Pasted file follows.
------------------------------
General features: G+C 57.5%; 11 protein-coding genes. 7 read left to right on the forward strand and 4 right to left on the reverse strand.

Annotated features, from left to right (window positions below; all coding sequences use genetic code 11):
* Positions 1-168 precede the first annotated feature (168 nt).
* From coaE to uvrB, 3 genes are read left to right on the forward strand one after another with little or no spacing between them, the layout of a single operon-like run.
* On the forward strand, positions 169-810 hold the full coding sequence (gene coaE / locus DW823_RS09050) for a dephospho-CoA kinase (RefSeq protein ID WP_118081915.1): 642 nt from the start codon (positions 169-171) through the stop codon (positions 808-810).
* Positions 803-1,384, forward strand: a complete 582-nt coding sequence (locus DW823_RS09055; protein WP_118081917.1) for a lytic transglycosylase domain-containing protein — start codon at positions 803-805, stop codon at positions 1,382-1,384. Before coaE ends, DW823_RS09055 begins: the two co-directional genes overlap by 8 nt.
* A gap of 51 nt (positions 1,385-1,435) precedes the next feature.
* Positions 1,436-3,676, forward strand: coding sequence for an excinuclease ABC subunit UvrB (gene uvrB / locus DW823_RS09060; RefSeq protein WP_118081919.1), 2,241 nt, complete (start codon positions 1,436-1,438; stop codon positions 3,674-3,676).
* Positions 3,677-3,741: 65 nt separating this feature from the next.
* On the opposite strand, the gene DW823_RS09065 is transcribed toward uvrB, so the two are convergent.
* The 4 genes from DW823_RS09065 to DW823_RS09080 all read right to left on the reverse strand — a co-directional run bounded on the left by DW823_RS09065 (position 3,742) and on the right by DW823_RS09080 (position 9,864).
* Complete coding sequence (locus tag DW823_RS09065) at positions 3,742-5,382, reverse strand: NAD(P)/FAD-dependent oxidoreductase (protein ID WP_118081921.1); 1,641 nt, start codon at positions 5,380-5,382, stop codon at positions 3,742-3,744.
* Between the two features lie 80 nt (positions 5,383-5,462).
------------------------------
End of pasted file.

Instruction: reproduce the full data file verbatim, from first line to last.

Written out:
General features: G+C 57.5%; 11 protein-coding genes. 7 read left to right on the forward strand and 4 right to left on the reverse strand.

Annotated features, from left to right (window positions below; all coding sequences use genetic code 11):
* Positions 1-168 precede the first annotated feature (168 nt).
* From coaE to uvrB, 3 genes are read left to right on the forward strand one after another with little or no spacing between them, the layout of a single operon-like run.
* On the forward strand, positions 169-810 hold the full coding sequence (gene coaE / locus DW823_RS09050) for a dephospho-CoA kinase (RefSeq protein ID WP_118081915.1): 642 nt from the start codon (positions 169-171) through the stop codon (positions 808-810).
* Positions 803-1,384, forward strand: a complete 582-nt coding sequence (locus DW823_RS09055; protein WP_118081917.1) for a lytic transglycosylase domain-containing protein — start codon at positions 803-805, stop codon at positions 1,382-1,384. Before coaE ends, DW823_RS09055 begins: the two co-directional genes overlap by 8 nt.
* A gap of 51 nt (positions 1,385-1,435) precedes the next feature.
* Positions 1,436-3,676, forward strand: coding sequence for an excinuclease ABC subunit UvrB (gene uvrB / locus DW823_RS09060; RefSeq protein WP_118081919.1), 2,241 nt, complete (start codon positions 1,436-1,438; stop codon positions 3,674-3,676).
* Positions 3,677-3,741: 65 nt separating this feature from the next.
* On the opposite strand, the gene DW823_RS09065 is transcribed toward uvrB, so the two are convergent.
* The 4 genes from DW823_RS09065 to DW823_RS09080 all read right to left on the reverse strand — a co-directional run bounded on the left by DW823_RS09065 (position 3,742) and on the right by DW823_RS09080 (position 9,864).
* Complete coding sequence (locus tag DW823_RS09065) at positions 3,742-5,382, reverse strand: NAD(P)/FAD-dependent oxidoreductase (protein ID WP_118081921.1); 1,641 nt, start codon at positions 5,380-5,382, stop codon at positions 3,742-3,744.
* Between the two features lie 80 nt (positions 5,383-5,462).